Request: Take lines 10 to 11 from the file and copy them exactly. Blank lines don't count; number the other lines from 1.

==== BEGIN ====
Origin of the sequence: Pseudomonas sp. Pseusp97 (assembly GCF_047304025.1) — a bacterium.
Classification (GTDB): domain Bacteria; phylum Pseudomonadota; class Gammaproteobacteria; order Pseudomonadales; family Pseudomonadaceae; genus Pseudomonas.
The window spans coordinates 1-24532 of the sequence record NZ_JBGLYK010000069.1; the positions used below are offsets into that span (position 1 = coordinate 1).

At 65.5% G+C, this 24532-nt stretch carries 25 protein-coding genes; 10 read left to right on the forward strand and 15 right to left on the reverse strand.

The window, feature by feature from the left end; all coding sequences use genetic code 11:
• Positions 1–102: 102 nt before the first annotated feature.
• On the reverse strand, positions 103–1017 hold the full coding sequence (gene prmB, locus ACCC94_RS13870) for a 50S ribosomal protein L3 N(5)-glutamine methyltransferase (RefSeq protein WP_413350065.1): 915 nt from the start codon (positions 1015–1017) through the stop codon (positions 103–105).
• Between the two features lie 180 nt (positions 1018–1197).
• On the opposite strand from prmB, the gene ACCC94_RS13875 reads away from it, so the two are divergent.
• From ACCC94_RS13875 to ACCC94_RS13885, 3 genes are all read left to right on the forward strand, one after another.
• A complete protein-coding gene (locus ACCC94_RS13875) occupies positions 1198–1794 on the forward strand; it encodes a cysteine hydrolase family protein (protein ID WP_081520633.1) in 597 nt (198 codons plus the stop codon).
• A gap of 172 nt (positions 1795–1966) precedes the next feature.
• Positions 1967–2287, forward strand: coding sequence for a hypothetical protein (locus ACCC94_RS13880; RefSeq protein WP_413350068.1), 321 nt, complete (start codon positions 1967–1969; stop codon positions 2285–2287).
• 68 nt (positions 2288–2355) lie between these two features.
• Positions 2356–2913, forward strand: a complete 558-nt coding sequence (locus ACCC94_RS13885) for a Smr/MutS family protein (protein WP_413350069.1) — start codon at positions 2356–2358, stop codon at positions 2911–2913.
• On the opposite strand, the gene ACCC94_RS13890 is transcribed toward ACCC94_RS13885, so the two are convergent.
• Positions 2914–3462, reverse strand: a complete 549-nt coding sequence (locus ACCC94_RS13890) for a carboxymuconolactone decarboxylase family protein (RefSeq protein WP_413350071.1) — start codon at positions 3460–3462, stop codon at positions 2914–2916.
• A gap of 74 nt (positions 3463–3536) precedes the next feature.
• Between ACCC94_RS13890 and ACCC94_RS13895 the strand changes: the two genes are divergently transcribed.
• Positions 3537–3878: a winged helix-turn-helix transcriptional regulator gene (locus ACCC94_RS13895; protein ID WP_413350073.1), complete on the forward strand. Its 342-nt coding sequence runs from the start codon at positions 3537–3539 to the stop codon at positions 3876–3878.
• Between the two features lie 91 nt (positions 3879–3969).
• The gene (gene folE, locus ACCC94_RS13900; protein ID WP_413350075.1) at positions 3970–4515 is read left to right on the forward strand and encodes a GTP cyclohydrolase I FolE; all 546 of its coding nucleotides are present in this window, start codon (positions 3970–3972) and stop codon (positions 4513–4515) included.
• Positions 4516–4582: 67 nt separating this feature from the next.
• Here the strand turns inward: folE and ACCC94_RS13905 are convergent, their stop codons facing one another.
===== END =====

• From ACCC94_RS13875 to ACCC94_RS13885, 3 genes are all read left to right on the forward strand, one after another.
• A complete protein-coding gene (locus ACCC94_RS13875) occupies positions 1198–1794 on the forward strand; it encodes a cysteine hydrolase family protein (protein ID WP_081520633.1) in 597 nt (198 codons plus the stop codon).